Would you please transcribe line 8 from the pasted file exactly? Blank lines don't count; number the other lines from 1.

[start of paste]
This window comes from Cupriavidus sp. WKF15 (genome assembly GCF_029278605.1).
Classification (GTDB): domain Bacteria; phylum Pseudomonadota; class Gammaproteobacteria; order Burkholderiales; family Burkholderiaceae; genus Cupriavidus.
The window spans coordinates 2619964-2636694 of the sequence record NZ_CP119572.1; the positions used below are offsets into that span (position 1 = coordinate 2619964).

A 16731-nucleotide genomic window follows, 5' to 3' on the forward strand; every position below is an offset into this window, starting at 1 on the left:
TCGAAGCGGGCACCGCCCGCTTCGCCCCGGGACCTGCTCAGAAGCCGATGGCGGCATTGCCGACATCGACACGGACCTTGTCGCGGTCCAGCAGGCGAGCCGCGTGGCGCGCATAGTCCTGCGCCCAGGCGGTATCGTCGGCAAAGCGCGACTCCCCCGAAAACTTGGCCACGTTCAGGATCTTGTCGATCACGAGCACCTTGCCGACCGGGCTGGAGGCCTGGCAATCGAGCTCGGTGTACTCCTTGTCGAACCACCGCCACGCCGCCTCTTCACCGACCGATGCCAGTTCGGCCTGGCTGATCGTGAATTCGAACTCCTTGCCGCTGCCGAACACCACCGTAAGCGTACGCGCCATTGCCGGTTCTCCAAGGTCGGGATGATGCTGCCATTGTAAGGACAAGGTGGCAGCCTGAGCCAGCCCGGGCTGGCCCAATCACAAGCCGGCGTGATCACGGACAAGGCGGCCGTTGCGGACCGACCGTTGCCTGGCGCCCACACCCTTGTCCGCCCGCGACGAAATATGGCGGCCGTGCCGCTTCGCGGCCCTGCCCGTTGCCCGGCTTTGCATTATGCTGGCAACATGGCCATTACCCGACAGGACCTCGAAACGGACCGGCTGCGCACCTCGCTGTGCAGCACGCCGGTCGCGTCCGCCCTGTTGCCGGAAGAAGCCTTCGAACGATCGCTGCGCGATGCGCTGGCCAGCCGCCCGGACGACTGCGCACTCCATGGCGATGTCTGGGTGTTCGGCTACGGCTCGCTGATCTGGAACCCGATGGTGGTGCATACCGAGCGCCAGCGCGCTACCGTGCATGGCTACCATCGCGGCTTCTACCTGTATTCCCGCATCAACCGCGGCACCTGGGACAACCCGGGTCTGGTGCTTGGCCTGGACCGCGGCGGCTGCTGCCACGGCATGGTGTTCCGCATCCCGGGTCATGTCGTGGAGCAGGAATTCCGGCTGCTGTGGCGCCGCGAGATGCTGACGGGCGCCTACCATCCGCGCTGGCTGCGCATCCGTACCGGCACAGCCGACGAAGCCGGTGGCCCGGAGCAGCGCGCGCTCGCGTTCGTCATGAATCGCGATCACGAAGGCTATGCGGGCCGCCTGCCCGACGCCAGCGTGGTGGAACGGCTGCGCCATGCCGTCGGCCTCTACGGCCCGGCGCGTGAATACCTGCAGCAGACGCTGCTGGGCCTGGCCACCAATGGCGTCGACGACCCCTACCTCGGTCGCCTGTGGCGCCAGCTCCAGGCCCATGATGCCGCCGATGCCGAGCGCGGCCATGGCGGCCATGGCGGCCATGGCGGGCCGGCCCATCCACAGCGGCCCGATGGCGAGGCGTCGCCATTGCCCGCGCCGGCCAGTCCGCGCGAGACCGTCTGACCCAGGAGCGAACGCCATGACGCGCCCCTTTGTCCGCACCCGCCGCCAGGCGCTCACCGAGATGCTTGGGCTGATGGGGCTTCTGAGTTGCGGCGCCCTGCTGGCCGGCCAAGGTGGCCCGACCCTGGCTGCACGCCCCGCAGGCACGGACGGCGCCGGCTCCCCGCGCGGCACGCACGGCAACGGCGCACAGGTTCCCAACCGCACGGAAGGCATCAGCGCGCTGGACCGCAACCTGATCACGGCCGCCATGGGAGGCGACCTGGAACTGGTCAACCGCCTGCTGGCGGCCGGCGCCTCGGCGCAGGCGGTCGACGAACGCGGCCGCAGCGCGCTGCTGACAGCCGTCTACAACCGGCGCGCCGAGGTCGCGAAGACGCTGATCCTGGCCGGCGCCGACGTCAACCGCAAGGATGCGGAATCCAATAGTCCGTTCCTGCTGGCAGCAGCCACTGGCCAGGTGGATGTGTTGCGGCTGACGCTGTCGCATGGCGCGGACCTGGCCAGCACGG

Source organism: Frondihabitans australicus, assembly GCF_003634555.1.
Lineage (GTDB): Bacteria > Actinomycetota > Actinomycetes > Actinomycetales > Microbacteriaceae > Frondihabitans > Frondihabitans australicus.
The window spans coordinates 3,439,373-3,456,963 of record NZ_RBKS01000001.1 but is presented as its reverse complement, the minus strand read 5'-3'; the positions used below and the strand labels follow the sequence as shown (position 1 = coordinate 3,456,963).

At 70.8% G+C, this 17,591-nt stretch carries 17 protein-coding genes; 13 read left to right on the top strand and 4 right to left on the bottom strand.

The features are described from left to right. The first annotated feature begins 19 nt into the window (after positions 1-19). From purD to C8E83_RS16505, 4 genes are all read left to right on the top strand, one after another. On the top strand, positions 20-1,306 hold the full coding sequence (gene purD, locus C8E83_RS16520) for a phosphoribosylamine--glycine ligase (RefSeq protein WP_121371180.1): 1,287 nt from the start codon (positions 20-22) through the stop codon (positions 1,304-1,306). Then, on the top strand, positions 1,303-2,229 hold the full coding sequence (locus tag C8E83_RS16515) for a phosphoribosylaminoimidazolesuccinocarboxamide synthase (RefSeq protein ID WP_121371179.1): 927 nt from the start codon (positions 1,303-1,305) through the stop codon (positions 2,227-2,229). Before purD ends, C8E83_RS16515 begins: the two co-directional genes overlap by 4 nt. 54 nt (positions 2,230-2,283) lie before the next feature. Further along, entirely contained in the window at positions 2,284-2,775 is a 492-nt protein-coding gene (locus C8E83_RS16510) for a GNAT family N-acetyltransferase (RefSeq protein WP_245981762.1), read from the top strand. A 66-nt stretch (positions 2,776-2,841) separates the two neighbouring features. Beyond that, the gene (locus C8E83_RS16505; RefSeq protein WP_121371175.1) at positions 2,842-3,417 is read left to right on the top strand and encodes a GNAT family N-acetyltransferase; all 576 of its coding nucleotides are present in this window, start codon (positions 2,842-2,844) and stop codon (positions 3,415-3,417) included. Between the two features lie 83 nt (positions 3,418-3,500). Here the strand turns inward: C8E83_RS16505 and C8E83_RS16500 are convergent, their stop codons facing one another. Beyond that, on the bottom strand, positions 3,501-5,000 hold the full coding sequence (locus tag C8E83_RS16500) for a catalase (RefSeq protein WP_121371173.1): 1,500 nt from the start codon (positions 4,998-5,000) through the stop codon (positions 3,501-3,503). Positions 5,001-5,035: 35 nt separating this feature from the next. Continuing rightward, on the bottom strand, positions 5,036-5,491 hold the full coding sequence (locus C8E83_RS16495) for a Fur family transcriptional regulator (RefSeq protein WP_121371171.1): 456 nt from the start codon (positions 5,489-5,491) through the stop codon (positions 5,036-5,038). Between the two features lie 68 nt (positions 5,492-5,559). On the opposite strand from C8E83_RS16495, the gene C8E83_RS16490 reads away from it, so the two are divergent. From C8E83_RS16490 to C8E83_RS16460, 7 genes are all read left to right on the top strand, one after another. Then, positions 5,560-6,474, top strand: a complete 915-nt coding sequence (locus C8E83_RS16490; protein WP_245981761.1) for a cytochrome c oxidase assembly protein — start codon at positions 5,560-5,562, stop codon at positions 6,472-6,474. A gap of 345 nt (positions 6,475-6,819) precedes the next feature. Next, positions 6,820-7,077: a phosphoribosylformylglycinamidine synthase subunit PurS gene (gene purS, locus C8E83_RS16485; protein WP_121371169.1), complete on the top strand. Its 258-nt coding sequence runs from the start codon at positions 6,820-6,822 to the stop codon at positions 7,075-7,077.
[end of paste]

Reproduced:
The window spans coordinates 3,439,373-3,456,963 of record NZ_RBKS01000001.1 but is presented as its reverse complement, the minus strand read 5'-3'; the positions used below and the strand labels follow the sequence as shown (position 1 = coordinate 3,456,963).